Why Fecal Screenings Matter

As a responsible pet owner, keeping your furry friends healthy and happy is a top priority. Regular veterinary check-ups are a staple, but one specific test that is often overlooked yet crucial for your pet’s well-being is the fecal exam. We know it’s not the most pleasant topic—trust us, it’s not our favorite part of the day, either! But it is important—Let’s look at why this test is essential, especially here in Texas, where our pets love to explore the great  outdoors.

Microscopic dangers, big problems

Fecal screenings are often declined because an owner reports the pet’s stool “looks fine.” However, many parasitic infections can only be detected through a microscopic fecal screening. Common parasites such as hookworms, roundworms, whipworms, giardia, tapeworms, and coccidia are often lurking in your pet’s digestive tract, and just because you don’t see any visible parasites doesn’t mean they aren’t there. Infections like hookworms are notorious for causing anemia, which can be particularly dangerous in young and elderly pets, potentially leading to severe health issues.

It’s a human health issue, too

Regular fecal testing is not just about keeping your pet healthy; it’s about protecting your family and community from potential threats. Many parasites aren’t just a concern for your pet; some are zoonotic, meaning they can also be transmitted to humans. This risk is particularly high for young children, who are more likely to come into contact with contaminated soil or feces.

Indoor cats aren’t immune

It’s a common misconception that indoor pets are safe from parasites. However, even cats that never venture outdoors can contract parasites through intermediate hosts. An insect can carry these parasites into your home and to your pet, or they can get tracked in on shoes or paws from pets that venture outdoors.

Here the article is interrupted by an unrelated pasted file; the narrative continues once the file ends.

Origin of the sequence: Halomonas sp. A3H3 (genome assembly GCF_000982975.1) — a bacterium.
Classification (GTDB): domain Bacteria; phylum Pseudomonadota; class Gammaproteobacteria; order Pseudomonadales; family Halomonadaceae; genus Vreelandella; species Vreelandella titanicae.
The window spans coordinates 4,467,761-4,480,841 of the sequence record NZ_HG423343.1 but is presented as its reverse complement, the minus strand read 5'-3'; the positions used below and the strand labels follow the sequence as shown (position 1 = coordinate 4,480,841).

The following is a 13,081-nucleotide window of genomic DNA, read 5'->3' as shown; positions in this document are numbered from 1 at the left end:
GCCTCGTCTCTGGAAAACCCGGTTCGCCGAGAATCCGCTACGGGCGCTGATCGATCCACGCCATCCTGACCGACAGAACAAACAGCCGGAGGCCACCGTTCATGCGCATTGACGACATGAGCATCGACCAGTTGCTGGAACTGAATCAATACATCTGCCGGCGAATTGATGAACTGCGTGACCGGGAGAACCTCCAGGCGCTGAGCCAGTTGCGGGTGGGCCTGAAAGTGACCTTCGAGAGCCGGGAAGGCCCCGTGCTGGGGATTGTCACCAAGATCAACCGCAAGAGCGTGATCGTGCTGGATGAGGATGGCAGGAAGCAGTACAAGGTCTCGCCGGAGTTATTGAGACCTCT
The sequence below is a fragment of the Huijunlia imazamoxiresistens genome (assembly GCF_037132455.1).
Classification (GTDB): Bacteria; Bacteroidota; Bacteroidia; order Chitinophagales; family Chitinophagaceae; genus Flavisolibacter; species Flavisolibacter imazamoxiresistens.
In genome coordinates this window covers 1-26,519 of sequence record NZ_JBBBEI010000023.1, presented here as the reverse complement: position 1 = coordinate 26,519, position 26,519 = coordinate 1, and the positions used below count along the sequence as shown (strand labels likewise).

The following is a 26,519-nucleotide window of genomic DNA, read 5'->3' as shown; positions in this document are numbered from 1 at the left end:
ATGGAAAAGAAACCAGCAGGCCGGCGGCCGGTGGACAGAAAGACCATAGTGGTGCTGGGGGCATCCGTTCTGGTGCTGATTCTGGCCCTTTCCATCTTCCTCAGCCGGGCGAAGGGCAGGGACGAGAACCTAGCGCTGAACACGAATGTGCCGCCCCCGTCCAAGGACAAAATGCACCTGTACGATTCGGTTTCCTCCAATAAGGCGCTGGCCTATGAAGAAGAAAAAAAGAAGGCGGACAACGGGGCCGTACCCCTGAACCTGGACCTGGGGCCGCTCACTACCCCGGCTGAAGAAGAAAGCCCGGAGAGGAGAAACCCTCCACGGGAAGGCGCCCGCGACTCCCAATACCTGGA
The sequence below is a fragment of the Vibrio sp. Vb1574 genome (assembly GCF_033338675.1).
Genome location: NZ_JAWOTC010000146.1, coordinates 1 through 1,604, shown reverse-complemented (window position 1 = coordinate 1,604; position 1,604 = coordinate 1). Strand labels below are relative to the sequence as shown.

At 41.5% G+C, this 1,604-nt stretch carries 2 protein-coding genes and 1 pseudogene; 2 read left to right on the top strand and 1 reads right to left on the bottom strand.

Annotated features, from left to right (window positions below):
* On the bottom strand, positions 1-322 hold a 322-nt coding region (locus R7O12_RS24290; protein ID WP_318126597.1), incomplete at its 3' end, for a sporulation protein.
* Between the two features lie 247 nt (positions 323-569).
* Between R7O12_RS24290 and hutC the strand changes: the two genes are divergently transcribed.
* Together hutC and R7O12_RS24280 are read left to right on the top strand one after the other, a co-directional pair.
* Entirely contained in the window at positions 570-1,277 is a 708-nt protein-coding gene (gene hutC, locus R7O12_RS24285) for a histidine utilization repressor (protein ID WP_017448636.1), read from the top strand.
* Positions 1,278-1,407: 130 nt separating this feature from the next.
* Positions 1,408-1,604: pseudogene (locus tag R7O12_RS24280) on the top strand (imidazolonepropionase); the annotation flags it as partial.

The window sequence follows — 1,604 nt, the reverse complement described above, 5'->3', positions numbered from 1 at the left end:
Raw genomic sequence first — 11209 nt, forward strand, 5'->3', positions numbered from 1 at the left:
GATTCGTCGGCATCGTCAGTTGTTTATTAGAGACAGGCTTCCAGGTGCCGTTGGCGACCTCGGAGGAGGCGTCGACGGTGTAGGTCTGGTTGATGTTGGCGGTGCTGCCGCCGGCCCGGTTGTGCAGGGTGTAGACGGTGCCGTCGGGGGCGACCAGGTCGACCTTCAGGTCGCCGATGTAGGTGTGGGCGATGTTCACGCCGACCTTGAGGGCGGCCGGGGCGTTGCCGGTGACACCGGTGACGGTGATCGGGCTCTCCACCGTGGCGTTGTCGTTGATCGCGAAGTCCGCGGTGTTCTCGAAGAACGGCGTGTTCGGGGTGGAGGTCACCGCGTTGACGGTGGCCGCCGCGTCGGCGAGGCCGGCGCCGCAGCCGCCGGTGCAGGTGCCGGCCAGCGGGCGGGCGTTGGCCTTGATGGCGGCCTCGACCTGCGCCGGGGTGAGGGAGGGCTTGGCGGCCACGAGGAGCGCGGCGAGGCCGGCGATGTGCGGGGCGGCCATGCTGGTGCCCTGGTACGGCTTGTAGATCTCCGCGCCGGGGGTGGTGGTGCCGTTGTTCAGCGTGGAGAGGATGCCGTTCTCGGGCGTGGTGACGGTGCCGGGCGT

Sometimes they have symptoms; sometimes they don’t

Some common symptoms of parasitic infections include diarrhea, vomiting, loss of appetite, blood in the stool, and general lethargy. These signs can often be vague (and indications of many other issues), and without a fecal exam, it can be challenging to pinpoint the exact cause of your pet’s illness. It’s also crucial to note that many pets can be asymptomatic carriers of parasites. These pets may appear perfectly healthy, but they can still spread infections to other animals and humans. Regular fecal testing is the only way to identify these hidden infections so that appropriate treatment can be started before any symptoms arise or transmission occurs.

Stay informed

Understanding the risks and symptoms of parasitic infections in pets is the first step! Regular fecal exams are a critical part of your pet’s health regimen, helping to catch these infections early on. To learn more about the importance of parasite control and to stay updated on the best practices for keeping your pets and family safe, visit the Companion Animal Parasite Council website.

Sample collection 101

By now, we hope we’ve convinced you how important it is to do regular fecal screenings for your pet. Ready to collect a sample? Here’s how to do it:

  1. Take a sample container or a bag from the clinic.
  2. Walk with your dog and pick up their poop like normal but put it in the sample bag or plastic container. If collecting for a cat, keep an eye on the litter box and get a fresh sample with as little litter as possible.
  3. Seal the sample up tight.
  4. Drop off the sample at the clinic within 24 hours. Be sure to label it with your name and your pet’s name.
  5. Pat yourself on the back for being a responsible pet owner!

If you have any questions, don’t hesitate to call or text us at (214) 826-4800—we’re ready to help!